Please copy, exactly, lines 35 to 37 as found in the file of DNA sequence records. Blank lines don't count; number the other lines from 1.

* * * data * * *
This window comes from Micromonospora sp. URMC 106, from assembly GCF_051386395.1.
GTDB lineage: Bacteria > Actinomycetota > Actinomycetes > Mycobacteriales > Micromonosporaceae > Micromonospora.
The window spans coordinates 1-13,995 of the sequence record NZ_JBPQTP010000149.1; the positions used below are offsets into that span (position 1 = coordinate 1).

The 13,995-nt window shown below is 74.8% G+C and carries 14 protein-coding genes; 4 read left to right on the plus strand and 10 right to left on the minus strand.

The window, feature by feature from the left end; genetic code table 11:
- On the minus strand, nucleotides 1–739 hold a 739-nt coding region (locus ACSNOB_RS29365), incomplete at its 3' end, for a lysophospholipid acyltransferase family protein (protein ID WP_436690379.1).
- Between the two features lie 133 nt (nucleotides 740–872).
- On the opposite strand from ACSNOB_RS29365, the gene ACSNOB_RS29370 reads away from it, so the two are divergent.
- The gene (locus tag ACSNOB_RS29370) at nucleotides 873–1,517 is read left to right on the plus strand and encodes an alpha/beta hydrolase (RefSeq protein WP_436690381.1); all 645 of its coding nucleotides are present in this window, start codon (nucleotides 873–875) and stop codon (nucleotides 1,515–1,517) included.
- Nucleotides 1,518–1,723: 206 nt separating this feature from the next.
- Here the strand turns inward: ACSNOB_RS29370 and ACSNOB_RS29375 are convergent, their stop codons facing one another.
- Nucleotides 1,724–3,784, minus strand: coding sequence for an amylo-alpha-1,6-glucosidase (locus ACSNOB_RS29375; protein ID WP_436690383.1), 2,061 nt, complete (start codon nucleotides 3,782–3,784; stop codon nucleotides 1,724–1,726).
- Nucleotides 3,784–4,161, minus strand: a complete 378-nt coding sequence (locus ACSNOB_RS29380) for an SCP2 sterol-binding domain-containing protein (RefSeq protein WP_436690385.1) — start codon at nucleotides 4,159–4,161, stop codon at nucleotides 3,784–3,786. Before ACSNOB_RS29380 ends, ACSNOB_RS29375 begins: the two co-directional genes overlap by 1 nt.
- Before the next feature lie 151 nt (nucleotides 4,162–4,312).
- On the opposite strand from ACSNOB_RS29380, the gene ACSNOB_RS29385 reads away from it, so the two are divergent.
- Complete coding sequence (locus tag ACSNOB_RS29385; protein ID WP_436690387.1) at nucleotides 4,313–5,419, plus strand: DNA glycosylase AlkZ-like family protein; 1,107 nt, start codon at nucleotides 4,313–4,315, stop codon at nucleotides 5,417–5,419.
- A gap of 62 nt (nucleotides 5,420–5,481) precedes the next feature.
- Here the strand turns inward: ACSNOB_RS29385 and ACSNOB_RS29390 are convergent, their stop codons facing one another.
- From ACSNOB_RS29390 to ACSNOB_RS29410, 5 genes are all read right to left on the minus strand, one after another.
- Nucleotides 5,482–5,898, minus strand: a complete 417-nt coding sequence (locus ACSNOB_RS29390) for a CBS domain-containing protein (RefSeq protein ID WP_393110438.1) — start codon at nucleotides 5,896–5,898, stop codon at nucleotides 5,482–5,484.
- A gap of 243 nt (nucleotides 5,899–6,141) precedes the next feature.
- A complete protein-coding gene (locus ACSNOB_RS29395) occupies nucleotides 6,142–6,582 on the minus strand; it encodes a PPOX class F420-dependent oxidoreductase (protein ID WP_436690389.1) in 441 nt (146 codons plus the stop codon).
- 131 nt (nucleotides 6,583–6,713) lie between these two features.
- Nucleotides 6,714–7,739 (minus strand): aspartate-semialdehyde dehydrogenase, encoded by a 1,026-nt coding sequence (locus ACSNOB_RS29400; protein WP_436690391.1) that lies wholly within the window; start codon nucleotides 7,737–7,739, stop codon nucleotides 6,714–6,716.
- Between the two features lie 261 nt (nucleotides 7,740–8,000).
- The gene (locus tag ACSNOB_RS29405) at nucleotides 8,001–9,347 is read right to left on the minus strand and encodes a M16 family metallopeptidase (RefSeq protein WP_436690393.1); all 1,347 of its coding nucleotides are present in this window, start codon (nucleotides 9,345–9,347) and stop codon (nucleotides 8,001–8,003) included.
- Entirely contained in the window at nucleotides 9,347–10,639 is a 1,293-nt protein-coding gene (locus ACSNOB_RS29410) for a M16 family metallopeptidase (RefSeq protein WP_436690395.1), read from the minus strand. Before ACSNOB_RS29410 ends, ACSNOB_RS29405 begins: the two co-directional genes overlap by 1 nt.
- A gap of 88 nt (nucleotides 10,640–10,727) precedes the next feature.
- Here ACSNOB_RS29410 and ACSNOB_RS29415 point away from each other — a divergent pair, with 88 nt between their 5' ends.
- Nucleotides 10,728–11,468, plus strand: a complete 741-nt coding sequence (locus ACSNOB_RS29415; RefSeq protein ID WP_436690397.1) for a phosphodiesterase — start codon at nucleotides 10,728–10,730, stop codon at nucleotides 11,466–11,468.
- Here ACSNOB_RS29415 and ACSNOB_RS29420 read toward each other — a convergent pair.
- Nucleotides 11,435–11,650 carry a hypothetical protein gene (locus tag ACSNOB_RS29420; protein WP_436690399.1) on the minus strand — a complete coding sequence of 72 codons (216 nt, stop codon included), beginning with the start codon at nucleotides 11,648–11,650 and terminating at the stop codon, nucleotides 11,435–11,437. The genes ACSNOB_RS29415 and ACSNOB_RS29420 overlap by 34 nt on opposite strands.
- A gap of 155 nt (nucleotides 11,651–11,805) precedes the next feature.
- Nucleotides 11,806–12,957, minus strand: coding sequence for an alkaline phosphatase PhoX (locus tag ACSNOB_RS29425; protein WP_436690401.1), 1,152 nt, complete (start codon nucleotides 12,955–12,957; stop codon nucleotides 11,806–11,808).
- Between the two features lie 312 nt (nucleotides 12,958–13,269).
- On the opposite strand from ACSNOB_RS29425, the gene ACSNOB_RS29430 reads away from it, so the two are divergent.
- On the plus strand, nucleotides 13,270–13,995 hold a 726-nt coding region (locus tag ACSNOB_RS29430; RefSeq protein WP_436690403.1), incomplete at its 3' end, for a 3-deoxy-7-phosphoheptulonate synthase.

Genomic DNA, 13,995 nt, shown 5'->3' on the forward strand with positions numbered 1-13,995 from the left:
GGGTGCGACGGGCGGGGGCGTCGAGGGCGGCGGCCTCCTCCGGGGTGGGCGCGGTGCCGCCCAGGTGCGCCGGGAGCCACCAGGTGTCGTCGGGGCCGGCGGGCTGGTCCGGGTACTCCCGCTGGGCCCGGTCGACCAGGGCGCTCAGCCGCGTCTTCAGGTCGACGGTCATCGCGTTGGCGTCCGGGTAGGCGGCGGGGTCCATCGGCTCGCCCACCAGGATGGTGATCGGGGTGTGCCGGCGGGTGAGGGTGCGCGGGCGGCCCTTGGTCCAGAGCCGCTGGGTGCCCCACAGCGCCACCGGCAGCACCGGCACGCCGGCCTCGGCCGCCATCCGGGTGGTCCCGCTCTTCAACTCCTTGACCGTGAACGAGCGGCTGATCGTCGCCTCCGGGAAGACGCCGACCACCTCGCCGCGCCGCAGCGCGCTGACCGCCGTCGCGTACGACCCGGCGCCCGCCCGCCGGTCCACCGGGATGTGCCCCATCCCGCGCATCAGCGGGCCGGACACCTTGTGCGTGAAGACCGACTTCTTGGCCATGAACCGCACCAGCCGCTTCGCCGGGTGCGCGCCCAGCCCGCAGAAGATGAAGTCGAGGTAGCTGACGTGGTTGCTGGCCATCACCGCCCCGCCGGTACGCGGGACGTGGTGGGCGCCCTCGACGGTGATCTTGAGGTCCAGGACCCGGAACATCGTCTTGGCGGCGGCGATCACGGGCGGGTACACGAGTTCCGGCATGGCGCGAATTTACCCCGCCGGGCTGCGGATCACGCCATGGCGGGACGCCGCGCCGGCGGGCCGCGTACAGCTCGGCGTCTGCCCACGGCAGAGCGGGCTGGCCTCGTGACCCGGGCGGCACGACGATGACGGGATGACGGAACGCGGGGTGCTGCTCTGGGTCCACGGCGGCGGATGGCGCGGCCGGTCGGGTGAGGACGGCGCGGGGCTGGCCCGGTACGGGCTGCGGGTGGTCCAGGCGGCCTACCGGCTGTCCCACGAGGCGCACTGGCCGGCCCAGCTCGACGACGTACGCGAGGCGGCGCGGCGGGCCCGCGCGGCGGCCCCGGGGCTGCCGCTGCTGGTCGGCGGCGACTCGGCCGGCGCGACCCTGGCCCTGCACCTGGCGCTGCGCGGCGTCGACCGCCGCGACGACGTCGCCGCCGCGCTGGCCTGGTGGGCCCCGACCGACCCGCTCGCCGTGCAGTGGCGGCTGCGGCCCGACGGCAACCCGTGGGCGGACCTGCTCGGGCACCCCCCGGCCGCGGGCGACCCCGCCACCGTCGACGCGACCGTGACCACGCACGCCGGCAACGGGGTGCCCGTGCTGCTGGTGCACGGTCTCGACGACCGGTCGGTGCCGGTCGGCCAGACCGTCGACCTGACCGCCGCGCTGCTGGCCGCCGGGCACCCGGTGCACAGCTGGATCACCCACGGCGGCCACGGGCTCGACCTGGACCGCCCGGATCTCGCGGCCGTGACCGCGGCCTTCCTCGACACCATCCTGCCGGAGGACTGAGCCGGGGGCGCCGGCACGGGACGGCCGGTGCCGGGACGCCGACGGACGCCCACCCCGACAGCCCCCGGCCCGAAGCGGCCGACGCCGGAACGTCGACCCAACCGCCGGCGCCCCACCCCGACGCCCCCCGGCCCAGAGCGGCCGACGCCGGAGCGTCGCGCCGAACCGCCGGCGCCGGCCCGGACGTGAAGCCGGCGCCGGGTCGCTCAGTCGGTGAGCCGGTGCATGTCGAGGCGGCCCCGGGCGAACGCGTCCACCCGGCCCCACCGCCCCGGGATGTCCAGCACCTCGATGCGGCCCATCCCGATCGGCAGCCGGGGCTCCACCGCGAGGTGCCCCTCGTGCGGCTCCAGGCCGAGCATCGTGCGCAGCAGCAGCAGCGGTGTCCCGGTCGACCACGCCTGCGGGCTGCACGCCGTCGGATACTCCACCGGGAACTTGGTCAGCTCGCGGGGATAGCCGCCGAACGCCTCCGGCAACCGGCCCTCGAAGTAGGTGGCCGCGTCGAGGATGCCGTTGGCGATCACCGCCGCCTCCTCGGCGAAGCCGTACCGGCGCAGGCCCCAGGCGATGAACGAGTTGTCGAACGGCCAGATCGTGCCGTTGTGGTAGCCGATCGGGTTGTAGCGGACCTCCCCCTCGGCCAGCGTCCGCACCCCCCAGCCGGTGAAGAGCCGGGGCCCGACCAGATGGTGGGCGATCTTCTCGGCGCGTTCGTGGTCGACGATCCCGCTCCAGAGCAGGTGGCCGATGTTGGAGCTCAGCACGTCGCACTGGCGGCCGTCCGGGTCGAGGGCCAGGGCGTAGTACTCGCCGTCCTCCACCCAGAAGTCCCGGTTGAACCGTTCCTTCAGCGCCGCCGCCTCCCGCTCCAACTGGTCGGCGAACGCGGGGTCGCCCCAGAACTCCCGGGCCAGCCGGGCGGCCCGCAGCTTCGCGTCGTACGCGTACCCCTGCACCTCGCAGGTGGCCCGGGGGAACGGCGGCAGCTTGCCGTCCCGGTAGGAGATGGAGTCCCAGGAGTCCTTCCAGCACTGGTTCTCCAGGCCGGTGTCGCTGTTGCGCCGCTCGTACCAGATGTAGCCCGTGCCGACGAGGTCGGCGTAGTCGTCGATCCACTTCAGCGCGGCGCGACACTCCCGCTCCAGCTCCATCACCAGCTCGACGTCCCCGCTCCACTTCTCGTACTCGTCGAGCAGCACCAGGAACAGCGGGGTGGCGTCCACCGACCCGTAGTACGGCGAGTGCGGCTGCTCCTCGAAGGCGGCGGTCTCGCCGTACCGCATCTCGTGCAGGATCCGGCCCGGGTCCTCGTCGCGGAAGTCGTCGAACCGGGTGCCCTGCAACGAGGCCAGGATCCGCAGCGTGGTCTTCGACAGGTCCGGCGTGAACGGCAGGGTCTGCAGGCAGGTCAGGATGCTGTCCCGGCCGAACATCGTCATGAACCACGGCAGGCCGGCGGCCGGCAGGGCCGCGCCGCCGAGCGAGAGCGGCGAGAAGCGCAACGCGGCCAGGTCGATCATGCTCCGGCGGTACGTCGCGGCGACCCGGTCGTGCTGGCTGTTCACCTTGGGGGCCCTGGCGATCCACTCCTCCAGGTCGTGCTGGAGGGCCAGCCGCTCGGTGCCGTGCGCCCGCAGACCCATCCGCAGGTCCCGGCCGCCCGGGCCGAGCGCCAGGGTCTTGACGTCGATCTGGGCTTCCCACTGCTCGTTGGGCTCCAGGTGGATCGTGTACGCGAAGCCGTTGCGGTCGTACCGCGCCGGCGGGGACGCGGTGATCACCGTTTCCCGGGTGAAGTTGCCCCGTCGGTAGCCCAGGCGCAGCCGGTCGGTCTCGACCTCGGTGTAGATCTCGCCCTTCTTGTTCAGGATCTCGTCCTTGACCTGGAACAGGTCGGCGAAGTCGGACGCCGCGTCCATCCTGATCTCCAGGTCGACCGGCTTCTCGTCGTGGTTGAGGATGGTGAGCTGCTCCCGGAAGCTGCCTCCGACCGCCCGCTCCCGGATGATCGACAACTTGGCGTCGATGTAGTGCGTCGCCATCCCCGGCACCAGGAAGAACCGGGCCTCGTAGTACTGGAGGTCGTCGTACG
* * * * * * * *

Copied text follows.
- Between the two features lie 312 nt (nucleotides 12,958–13,269).
- On the opposite strand from ACSNOB_RS29425, the gene ACSNOB_RS29430 reads away from it, so the two are divergent.
- On the plus strand, nucleotides 13,270–13,995 hold a 726-nt coding region (locus tag ACSNOB_RS29430; RefSeq protein WP_436690403.1), incomplete at its 3' end, for a 3-deoxy-7-phosphoheptulonate synthase.